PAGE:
November 16, 1999
The Fugitive Art Center presents David Musgrove, Will Belford and Mark Smith reading from recent works on Saturday, November 20, 1999, at 8:00 p.m.
David Musgrove is a native of Prattville, Alabama. He received his M.F.A. in Poetry from the University of Alabama in October 1998. Musgrove is the author of THE BEAR HUNTER, a book length poem published by the Alabama Literary Review Press in 1996. Coleman Barks refers to Musgrove's work as “a complicated, ancient vision.” Others liken it to a four car pile-up. The following is an excerpt from David Musgrove's novel, BURNING BRIGHT.
The car was an old, white Ambassador. Very British, very colonial looking. The driver's name was Raj and he weaved the car through the snarled traffic in typical third world style, avoiding a horrendous crash by about six inches every three seconds. A yellow dog, death thin, stepped out in front of us as we pulled out onto one of the main boulevards. The Ambassador jolted over it without losing speed. I turned and looked out the rear window to see it sprawled on its back in the pot-holed street, one front paw held aloft as if it were waving goodbye to Dehli, or hello to death. As I watched, an autorickshaw, with GOD IS ONE painted above the windshield, bounced over the dying animal. I turned back around. Raj looked at me. - Dog, he said, smiling. - Yes, yellow one. Cigarette? I held out my pack. His eyes lit up. - Ahh, Marlboro Man. Thank you.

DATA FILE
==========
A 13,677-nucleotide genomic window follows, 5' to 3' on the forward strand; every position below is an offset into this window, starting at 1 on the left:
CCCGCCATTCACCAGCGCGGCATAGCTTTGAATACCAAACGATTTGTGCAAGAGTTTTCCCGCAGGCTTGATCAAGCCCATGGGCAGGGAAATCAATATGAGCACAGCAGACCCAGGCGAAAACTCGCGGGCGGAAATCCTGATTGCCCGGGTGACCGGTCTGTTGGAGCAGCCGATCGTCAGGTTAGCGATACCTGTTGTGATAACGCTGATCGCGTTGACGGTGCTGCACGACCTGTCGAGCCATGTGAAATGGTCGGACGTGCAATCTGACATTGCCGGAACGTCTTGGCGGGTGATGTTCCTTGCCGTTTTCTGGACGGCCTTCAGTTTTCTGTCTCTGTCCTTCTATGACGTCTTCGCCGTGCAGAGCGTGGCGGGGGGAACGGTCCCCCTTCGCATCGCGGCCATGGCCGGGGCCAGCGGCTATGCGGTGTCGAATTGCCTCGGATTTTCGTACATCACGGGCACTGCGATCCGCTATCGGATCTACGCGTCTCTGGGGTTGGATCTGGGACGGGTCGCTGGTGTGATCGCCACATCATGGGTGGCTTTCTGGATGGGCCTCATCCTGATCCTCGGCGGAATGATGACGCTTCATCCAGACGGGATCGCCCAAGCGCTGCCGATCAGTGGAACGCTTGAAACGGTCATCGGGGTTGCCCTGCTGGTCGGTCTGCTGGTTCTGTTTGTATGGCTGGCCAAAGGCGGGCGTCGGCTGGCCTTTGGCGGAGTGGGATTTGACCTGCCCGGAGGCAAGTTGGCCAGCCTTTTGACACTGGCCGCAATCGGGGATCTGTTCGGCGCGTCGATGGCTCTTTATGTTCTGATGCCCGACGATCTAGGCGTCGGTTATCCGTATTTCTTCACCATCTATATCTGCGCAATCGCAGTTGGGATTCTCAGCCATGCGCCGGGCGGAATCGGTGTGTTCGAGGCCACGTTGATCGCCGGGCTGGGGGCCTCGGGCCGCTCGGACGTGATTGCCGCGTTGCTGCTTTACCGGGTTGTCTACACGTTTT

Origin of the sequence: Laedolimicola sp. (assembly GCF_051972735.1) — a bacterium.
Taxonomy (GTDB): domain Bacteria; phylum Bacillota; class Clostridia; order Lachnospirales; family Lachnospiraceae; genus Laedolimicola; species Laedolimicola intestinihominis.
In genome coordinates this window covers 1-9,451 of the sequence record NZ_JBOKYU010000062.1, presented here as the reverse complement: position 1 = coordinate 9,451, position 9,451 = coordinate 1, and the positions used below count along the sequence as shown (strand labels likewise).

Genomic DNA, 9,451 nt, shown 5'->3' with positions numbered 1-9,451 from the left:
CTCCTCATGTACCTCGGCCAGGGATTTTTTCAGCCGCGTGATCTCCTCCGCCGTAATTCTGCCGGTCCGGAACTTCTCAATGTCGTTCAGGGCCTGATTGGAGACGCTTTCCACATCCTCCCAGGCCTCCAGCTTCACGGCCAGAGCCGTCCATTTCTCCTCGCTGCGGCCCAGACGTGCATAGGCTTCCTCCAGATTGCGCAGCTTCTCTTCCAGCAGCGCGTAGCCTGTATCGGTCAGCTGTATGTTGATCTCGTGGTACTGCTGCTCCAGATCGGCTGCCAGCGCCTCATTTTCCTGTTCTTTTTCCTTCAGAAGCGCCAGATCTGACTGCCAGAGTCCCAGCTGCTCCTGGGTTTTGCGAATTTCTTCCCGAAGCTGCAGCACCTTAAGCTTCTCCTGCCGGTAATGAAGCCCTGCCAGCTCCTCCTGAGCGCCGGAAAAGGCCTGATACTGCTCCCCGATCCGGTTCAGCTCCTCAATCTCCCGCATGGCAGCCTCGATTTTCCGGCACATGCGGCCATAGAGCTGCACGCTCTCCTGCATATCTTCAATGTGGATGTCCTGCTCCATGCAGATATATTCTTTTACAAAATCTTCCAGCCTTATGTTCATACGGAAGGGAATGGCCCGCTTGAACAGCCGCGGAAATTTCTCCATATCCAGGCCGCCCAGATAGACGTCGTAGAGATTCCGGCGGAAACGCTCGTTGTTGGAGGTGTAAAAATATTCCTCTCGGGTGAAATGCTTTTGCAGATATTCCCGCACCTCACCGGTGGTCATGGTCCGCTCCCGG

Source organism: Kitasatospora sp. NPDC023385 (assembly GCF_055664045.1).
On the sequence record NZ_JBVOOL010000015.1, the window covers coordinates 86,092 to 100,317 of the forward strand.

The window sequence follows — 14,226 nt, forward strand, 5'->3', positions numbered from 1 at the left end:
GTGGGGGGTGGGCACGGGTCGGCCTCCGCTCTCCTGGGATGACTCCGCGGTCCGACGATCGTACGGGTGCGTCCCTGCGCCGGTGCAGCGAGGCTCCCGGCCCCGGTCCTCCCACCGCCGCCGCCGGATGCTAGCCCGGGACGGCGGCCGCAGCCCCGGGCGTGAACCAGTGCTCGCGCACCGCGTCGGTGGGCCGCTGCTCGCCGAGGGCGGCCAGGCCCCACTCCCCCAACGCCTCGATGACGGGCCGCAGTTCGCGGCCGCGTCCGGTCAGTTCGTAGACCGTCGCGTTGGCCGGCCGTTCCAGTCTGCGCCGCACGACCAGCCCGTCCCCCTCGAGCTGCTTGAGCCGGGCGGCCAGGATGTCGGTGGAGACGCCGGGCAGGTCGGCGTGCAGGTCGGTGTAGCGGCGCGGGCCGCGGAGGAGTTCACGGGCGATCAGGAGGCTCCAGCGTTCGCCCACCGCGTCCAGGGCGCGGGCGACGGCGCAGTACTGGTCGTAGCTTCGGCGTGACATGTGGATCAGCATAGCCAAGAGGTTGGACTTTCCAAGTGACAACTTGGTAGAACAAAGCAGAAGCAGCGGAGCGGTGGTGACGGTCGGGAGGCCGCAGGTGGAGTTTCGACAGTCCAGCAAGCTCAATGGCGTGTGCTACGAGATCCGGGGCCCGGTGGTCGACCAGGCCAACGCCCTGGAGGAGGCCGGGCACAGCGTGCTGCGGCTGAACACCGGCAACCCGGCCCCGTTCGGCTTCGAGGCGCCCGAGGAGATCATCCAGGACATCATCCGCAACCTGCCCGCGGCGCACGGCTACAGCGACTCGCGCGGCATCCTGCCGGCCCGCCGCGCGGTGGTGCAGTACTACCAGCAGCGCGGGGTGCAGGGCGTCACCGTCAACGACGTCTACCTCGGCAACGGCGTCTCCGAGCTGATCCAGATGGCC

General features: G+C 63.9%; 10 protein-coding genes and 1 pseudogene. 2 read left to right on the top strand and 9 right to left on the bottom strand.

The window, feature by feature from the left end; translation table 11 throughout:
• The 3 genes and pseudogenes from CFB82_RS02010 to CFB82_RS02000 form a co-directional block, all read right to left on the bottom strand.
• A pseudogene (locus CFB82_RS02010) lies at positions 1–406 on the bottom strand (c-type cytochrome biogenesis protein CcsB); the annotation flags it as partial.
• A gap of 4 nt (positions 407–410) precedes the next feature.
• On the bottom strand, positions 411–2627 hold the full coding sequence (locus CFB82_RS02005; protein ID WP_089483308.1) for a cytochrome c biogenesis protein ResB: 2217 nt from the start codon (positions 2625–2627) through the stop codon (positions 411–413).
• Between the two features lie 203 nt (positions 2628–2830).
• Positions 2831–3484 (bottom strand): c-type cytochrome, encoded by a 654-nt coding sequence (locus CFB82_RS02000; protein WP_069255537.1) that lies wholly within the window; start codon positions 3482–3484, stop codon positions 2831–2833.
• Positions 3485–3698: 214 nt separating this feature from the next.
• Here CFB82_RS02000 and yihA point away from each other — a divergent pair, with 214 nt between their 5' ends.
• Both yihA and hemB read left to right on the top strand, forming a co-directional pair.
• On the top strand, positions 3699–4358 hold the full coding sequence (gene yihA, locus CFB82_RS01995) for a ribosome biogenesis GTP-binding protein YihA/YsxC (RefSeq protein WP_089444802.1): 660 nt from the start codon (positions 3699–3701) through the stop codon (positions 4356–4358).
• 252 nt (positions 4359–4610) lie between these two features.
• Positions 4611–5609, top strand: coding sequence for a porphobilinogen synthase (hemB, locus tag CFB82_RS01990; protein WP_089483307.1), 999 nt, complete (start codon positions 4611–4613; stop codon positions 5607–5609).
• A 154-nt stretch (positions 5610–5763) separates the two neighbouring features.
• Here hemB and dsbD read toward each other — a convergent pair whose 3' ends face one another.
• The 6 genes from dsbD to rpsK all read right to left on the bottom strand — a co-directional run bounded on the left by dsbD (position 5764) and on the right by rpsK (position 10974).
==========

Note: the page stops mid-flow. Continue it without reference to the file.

Will Belford hails from Savannah, Georgia. He received his B.A. in English from Sewanee in May, 1997. Belford is pursuing his M.F.A. in fiction at the University of Alabama. Folks describe Belford's writing as visceral, religious, and hormonally charged. The following is an excerpt from Strange Cargo, a chapter from his novel in progress.
Before the white Victorian facade of Cape Town's Mount Nelson Hotel, the Toyota taxi scuttles unnoticed. His khakis blood stiffened and gray, Brown reels past the concierge and hears the clock strike four. He straightens his rancid tie and careens to the verandah for high tea. Men in white flannels play croquet on the manicured green while dowagers age atop rattan chairs. The matre d' studies this besotted guest who bears a stained satchel. “Tea. For two,” Brown says. His breath may have burned this man who shows him to a wicker table, recessed in a corner, behind a column. Seated, Brown soaks in the glory days of empire. The gentlemen playing games block his view of the Indian Ocean. A waiter in a white coat sets a small tea service before Brown and quickly leaves. Brown pours two cups, two lumps in each. From his satchel he withdraws the headless chicken and sits her in the other chair. The hen does not take cream.
Mark Smith remains an enigma.